|FROM OUR COLORED BOYS -- We
publish the following from one of the colored men of our borough,
who enlisted some time ago, and is now Orderly Sergt. of Co., D, 6th
Regt., U.S. Colored Troops. It is dated Yorktown, Va.,
February 13, inst.
Messrs. Editors -- You have no doubt heard of our "on to Richmond move", and knowing the deep interest you have in the colored soldiers, I will give you a description of our march. I had just woke up from a nice nap on the morning of the 5th, and was strolling around camp, not knowing what to do with myself, the men busy fixing up the camp for Sunday inspection, when the order came -- six days rations in knapsack and seventy rounds of ammunition. I cannot describe the wild enthusiasm of the men on their receipt of the order. There was "mounting in hot haste"; greasy cooks cooking the fattest of bacon; and issuing hardtack sufficient to cause a dentist to shout with joy. We marched to Williamsburg and camped that night on the battlefield rendered famous by the victory over Magruder. The night was intensely cold and fires were prohibited. We left Williamsburg at 11 o'clock a.m., reaching New Kent Courthouse, a distance of 38 miles, at 1:30 a.m. and slept that night without rocking. After a hasty breakfast, we prepared to march, and it would have done you good to have looked down that dark line, and noted the stubborn determination to do or die. We marched within three miles of Bottom's Bridge on the Chickahominy River, where we met our Cavalry returning. Sadly disappointed, I assure you. Our rear guard was attacked by the enemy, but we repulsed them. We captured twenty five or thirty bush whackers and a few horses and carts, are arrived safe at camp on the evening of the 10th, without a straggler.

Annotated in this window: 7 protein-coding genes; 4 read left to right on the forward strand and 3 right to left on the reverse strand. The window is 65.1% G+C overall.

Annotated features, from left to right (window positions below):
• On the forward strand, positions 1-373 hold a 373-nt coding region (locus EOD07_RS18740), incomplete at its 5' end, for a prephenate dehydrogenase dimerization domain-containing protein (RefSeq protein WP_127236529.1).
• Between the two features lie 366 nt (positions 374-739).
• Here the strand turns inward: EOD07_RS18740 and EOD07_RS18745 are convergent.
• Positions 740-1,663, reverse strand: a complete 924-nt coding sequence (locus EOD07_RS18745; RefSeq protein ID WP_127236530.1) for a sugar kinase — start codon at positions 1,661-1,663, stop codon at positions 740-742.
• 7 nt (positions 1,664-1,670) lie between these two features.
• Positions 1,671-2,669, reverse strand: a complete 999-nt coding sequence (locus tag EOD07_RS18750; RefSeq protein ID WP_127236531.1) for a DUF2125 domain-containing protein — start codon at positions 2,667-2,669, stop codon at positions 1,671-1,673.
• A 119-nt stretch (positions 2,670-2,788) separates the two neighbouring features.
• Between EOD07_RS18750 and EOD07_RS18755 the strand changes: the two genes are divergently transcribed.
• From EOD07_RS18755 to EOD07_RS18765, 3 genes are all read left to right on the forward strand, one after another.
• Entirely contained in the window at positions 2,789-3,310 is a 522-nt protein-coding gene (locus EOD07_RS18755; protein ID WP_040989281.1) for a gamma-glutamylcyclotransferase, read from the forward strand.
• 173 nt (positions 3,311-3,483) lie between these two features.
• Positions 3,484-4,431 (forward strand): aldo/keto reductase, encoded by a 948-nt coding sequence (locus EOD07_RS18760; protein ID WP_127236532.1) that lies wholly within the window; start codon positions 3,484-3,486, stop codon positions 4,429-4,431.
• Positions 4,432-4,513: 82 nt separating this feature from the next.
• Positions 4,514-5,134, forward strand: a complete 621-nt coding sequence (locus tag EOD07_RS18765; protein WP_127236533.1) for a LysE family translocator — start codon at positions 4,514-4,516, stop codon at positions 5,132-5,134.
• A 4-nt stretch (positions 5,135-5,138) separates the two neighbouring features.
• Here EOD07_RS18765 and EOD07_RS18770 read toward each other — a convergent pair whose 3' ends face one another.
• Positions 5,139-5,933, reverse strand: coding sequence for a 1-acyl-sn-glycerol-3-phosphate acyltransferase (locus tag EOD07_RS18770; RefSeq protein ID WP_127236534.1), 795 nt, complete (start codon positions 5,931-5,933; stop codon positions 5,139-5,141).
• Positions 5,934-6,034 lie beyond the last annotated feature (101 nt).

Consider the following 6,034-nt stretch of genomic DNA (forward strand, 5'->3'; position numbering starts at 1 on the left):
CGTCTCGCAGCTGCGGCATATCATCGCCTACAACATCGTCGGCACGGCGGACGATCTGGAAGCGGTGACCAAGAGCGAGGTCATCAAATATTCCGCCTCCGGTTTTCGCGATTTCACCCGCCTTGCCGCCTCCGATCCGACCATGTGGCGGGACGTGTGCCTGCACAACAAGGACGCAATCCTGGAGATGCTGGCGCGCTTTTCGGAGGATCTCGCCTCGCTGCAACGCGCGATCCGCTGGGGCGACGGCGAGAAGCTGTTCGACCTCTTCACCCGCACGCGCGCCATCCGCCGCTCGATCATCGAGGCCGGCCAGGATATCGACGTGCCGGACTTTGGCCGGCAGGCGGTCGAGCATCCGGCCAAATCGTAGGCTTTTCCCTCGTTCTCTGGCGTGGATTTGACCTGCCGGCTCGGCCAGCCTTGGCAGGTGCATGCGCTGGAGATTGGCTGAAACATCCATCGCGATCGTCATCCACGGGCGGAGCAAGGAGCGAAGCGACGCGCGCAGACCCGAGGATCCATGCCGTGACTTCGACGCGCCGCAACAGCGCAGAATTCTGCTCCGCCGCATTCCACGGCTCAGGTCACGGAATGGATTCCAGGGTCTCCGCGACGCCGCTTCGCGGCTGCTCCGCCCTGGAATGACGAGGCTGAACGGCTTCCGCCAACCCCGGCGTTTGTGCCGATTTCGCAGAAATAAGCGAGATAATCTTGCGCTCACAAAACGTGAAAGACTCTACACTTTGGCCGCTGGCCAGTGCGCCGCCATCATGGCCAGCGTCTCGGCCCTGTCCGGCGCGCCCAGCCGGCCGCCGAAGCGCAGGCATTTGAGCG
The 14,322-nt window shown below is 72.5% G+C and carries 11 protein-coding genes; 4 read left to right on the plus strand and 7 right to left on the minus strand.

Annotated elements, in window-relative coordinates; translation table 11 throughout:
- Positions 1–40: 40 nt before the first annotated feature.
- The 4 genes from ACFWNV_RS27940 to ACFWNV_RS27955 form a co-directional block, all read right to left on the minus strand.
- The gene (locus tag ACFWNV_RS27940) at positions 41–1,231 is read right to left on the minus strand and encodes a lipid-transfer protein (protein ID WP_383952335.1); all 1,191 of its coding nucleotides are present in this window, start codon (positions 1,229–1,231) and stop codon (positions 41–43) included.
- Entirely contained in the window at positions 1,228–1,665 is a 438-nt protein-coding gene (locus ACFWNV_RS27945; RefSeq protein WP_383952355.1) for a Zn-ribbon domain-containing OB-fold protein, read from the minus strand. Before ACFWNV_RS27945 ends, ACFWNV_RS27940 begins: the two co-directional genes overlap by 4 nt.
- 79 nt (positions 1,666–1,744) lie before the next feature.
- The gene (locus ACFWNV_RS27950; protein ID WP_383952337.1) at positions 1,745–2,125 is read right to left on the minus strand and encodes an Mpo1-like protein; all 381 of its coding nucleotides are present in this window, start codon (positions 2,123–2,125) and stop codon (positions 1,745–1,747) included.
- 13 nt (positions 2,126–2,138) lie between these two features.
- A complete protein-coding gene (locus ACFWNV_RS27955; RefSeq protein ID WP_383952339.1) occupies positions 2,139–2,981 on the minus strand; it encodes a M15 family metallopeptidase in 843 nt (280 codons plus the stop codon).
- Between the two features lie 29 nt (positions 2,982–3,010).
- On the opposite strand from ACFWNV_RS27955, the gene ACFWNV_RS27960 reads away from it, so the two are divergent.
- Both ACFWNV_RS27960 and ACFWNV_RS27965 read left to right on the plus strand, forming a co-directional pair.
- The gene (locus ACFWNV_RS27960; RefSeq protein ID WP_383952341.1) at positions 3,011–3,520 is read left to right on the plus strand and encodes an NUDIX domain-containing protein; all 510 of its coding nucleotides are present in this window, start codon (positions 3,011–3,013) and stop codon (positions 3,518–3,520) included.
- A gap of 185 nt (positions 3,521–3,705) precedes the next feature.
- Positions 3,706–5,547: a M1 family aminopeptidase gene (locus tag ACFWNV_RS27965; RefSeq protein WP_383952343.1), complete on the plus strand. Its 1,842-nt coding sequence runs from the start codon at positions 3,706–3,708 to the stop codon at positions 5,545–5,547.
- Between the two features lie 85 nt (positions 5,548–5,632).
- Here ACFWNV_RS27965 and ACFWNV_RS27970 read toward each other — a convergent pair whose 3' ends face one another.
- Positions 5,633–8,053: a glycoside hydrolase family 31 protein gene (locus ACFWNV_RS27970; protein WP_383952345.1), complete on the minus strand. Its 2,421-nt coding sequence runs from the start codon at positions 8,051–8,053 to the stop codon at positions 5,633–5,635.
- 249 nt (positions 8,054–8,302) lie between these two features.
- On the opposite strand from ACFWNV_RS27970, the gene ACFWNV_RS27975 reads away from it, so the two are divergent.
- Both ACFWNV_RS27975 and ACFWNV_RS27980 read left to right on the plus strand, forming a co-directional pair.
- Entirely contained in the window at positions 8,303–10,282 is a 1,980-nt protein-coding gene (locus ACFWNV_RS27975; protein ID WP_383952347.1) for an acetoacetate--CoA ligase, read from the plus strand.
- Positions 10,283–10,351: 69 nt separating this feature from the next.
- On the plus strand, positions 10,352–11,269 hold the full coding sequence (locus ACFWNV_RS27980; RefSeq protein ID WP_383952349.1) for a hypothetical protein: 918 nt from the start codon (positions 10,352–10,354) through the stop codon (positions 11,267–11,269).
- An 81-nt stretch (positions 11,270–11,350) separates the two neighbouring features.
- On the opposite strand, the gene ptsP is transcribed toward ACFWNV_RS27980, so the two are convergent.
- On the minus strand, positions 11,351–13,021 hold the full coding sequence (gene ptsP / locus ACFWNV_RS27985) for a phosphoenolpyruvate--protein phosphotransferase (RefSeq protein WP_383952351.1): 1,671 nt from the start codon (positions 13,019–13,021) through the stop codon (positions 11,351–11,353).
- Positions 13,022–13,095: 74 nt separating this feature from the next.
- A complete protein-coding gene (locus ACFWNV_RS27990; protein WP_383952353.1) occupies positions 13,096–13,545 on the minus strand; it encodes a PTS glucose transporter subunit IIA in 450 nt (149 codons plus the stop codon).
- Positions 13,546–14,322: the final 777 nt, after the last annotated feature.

LEVI R. CHAPLIN
Journal and American (Huntingdon, Pennsylvania), 24 February 1864
Charles Anderson Robinson, E-mail correspondence to the Afrolumens Project, 20 January 2006.
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